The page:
Today, SDP author, Sahar Abdulaziz, is speaking with Carol Sveilich—an award-winning author and blogger featured in many newspaper articles and television reports. Carol, a recipient of the 1994 ABC News Leadership Award, has also been a counselor for over 20 years, conducting large community seminars and support services for people living with persistent health challenges and chronic pain.
Sahar: First off, Carol Sveilich—major congratulations and blessings on your newest publication, Reflections From A Glass House: A Memoir of Mid-Century Modern Mayhem! I recently listened to your memoir on Audible, and what fun! The narrator’s execution of your story was brilliant, and I loved how she brought your account and experiences to life. And that cover—I don’t mean to gush, but what a piece of art. Tell us a little about that.
Carol: I’m so glad you enjoyed the audiobook. It was just released, and I couldn’t be more pleased with the final product. Now the memoir is not only in soft cover edition and e-book format but in audiobook through Audible for those who prefer to listen rather than read. The narrator is Laura Patinkin, cousin of actor-singer Mandy Patinkin. I think she did a stellar job and really captured my voice and the absurdity infused in my life. All three of my books are available through Amazon.
The book cover for Reflections From a Glass House was a complete surprise. A long-time magazine publisher and PBS executive from Northern CA, Dennis Spear, thought he could capture my family and the vibe of the 1960s in an appropriate graphic design, and he surely did. The figures look like my family of four and the house we lived in during that era. It was a unique house and neighborhood called The Eichler. He also threw in a spaceship because the 1960s was a decade infused with excitement about space exploration. And naturally, he included our house cat and furry family member, Pushka. My dad’s red Sprite sports car is also included in the design, which truly captures the era’s style. I couldn’t be happier with it.
Sahar: As a community leader, counselor, and author of three books, what inspired you to write this book?
Carol: Believe it or not, this memoir came from the little recollections and journal-like entries I posted on my personal Facebook page. I have nearly 1.5K followers, and every time I posted descriptive memory-snapshots, people kept asking for more. At some point, I thought to myself…Is there a book here? So I started knitting the various periods and stories together, not knowing if they would actually grow up and be a book someday. I had no idea how or where to end it, so I focused the memoir on the years 1959–1972, with 1959 being the year we moved from New York to the Bay Area in California and 1972 when I moved away from home.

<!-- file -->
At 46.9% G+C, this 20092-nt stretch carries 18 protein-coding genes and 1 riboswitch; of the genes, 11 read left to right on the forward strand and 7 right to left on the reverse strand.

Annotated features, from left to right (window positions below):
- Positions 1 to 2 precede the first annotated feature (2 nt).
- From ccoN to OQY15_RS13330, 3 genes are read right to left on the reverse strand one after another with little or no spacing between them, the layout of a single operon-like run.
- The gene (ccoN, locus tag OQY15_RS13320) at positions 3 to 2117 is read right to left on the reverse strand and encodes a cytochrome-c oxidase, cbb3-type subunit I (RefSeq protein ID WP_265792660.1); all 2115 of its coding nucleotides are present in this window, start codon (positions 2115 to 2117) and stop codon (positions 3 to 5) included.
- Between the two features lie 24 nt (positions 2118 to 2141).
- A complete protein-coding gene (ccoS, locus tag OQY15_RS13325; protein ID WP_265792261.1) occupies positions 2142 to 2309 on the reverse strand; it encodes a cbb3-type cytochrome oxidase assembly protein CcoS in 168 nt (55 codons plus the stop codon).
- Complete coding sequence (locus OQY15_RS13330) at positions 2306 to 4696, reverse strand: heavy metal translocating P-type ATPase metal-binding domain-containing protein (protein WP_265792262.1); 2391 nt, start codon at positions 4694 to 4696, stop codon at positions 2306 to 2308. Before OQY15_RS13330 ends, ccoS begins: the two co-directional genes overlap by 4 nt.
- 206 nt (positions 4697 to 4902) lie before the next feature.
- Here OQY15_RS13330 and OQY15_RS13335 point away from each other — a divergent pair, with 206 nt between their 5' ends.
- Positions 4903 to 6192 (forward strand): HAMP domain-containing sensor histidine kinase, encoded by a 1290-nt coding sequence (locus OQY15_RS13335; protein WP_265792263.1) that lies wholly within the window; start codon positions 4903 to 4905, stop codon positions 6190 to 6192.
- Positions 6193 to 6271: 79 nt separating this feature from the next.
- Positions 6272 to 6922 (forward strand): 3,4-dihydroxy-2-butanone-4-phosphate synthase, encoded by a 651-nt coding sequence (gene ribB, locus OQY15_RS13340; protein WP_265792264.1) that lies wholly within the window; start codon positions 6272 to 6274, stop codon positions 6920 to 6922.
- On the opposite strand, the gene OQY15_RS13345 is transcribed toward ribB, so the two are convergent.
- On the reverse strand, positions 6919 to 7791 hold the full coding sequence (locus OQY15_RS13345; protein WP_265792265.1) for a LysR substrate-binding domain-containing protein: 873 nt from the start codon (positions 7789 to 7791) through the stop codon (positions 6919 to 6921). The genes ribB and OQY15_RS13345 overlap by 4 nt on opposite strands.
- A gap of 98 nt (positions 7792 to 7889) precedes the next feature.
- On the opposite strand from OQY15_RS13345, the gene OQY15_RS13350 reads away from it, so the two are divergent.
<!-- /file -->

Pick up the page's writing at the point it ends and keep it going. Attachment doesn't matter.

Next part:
Sahar: When writing a memoir, many writers grapple with how much to share about their personal history, no less the intimate details of the people in their life, past, and present. How did you make peace with this process?
Carol: This certainly was the most challenging part of writing an honest account of my life experiences, emotions, and some grueling, as well as kooky events. It’s almost as if I crawled into a confessional booth whenever I worked on this manuscript. I had to be 100 percent honest but also allow it to be humorous, entertaining, and informative for the reader. Of the three books I’ve written, this was the most difficult and took the longest to complete. Five years.
I have this strange savant-like ability to catapult myself back to a particular moment in time and feel what I was feeling, smell the air, sense the place. It’s easy-as-pie, even though baking pies is not easy at all, to leap back and re-experience any given moment in time.
Writing the memoir was brutal at times, cathartic at others, but overall, very satisfying. Here I am, folks. Warts and all! As Joni Mitchell once sang, “Will you take me as I am?” I found out the readers would, which was the nicest revelation of all.
Sahar: Any surprises?
Carol: The greatest surprise was finding out these tales I experienced were entertaining and relatable. I didn’t expect that. Having so many people report, “I felt the same way,” or “I went through something similar, and you nailed it!” was so gratifying, so heartwarming.
Although much of the book is about my parents and their uniqueness, I didn’t want to tell a one-sided tale. Everyone, particularly if they are a parent, is made up of good and bad choices. I wanted each person I highlighted in this memoir to be seen as I saw them—flawed and imperfect but with extraordinary gifts, humor, and wisdom. That I succeeded in that goal is gratifying, and gives me great peace about my chaotic and offbeat childhood.